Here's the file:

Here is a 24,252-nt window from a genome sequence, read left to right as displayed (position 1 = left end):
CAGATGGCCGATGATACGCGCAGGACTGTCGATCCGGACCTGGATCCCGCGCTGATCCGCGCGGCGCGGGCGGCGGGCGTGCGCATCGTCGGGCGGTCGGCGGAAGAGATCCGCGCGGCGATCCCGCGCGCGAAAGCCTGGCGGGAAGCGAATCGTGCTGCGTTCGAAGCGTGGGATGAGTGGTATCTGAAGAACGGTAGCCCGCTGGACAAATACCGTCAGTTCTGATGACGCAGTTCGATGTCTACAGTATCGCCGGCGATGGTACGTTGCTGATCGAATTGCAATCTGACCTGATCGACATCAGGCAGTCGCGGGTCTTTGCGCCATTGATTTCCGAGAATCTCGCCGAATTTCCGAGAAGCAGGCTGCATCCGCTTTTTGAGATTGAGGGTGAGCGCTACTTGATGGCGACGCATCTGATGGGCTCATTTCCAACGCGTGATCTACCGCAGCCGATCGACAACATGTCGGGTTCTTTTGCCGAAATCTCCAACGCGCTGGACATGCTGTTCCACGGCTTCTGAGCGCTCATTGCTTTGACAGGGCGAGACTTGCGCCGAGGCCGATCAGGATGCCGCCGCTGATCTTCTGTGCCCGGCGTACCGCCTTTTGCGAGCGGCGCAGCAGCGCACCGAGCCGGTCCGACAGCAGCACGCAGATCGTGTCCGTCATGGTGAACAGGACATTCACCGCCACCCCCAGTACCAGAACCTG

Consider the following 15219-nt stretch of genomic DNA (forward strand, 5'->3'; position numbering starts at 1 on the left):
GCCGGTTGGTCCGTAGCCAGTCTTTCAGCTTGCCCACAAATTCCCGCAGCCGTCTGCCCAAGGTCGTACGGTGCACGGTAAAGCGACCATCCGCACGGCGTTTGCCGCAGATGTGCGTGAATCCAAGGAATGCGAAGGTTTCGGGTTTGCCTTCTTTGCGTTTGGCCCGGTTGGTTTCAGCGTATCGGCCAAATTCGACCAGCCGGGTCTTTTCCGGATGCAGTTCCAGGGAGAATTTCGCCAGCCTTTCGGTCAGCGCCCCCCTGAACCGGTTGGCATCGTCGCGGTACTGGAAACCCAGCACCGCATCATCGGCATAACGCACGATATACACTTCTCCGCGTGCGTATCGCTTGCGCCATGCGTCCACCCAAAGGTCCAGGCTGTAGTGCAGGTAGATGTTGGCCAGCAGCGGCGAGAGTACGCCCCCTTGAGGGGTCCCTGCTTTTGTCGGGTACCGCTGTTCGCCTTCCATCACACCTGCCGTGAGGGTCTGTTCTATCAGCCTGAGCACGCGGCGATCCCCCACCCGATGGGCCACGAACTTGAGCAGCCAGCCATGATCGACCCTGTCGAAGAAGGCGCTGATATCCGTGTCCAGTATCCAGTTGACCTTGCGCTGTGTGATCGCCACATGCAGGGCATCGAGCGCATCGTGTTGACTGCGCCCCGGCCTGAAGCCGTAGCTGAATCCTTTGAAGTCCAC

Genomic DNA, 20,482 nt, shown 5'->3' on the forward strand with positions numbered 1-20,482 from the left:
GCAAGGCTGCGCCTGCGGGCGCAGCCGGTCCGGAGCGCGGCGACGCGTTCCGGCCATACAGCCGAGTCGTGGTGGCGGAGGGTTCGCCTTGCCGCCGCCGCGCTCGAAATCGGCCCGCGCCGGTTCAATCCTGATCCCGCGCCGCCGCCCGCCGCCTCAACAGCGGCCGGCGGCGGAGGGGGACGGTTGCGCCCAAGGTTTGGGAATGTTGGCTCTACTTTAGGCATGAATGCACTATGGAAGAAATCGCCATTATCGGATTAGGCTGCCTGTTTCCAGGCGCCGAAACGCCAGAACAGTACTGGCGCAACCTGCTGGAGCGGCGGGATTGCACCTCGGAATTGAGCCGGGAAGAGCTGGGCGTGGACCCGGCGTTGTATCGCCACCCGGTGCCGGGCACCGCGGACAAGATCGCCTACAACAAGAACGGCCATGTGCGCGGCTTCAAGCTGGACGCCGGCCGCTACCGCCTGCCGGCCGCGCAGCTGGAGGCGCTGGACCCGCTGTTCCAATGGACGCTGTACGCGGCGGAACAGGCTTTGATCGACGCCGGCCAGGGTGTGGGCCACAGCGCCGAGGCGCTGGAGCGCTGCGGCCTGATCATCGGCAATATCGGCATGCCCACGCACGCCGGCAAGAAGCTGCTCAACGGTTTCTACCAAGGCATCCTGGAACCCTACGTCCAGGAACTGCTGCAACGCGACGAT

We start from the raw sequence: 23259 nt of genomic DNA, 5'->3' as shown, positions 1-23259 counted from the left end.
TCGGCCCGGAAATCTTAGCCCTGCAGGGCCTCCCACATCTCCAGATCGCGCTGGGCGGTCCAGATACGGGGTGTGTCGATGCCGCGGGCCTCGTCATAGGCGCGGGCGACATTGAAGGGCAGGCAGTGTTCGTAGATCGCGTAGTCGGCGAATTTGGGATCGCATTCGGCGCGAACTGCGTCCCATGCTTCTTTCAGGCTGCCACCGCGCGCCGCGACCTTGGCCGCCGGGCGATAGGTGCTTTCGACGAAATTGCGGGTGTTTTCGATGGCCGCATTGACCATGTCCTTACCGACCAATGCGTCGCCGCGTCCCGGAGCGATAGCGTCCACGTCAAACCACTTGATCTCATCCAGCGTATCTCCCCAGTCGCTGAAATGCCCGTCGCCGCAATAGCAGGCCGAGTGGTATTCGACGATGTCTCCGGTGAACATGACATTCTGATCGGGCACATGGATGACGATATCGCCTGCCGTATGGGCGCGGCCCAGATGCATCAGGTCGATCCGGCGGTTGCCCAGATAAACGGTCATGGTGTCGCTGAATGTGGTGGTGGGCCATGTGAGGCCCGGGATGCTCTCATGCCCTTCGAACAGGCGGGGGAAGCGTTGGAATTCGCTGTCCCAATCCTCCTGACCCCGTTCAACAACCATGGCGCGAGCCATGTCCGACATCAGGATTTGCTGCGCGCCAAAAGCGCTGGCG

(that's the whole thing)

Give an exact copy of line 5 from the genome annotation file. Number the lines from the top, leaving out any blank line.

Genomic DNA, 20,482 nt, shown 5'->3' on the forward strand with positions numbered 1-20,482 from the left: